Where are you on the TSP totem pole?

There are 5.8 million Thrift Savings Plan accounts.

They range from smaller starter accounts of new employees to those with $1 million or more, including one which, at the end of last month, was worth $6.9 million. There are 39,399 accounts worth at least $1 million, compared to March 2018 when the number of TSP millionaires was 23,098.

Most of the millionaires are self-made. They’ve been investing steadily through good and horrible stock markets, investing primarily in the stock-index funds for nearly 30 years on average. They’re not overnight successes, but successes for sure.

And while people are fascinated by the Millionaires Club, the real question is where does your account rank in value? The federal 401k plan is a nice option for workers retiring or retired under the Civil Service Retirement System, to which employees contribute, with its more generous civil service annuity and cost of living adjustment program.

But for the vast majority of workers, who are under the Federal Employees Retirement System, the TSP is a must. FERS provides a much smaller annuity and only partial protection from inflation in retirement. FERS employees, at a minimum, should contribute at least enough to the TSP to qualify for the 5% government match. By some estimates investments and earnings (hopefully) in the TSP will supply anywhere from one-third to one-half the money individuals have to spend in retirement. The rest will come from their FERS annuity and Social Security.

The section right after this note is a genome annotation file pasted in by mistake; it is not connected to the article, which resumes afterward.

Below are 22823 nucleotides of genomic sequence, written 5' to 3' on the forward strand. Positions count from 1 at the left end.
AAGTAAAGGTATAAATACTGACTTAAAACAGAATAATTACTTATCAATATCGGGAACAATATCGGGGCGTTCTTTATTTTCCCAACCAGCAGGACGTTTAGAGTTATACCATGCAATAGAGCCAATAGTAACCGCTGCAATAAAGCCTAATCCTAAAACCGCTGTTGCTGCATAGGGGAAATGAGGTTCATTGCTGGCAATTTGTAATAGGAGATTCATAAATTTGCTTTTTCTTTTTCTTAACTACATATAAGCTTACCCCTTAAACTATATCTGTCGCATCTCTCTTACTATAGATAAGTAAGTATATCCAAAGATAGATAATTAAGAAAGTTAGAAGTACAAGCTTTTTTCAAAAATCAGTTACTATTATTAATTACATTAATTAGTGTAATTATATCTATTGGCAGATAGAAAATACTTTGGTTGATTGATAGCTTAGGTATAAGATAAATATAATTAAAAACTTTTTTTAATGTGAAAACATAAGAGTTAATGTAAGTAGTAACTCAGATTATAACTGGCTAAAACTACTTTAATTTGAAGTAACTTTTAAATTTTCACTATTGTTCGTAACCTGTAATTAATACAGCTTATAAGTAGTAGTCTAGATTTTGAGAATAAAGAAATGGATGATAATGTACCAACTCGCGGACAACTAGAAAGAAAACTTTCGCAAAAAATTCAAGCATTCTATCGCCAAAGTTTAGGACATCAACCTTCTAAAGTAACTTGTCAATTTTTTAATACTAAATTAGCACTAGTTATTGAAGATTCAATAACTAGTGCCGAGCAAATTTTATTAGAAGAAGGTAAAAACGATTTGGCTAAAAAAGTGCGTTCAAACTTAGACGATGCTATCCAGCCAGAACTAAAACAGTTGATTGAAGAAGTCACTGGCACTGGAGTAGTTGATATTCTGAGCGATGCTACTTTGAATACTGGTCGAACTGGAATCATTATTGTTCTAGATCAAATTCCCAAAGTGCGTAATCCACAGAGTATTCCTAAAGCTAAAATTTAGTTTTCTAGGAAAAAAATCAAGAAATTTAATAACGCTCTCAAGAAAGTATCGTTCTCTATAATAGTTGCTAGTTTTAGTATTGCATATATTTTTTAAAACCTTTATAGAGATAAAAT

The bottom line, however, is you. Where does your account rank in the TSP lineup? Find yourself in this chart and see how well (or not) you’re doing:

Nearly Useless Factoid

by Amelia Brust

The most lopsided game in college football history took place on this day, 103 years ago, between Georgia Tech and Cumberland College in Atlanta. The final score was 222-0 Georgia Tech, which can be partially attributed to to 97% of the game’s plays occurring in Cumberland territory — 64 of those plays occurred in Cumberland’s own red zone. Cumberland’s longest play was a 10-yard pass. The school had actually discontinued its football program before the season, but was not allowed to cancel its game against Georgia Tech.

Source: Wikipedia

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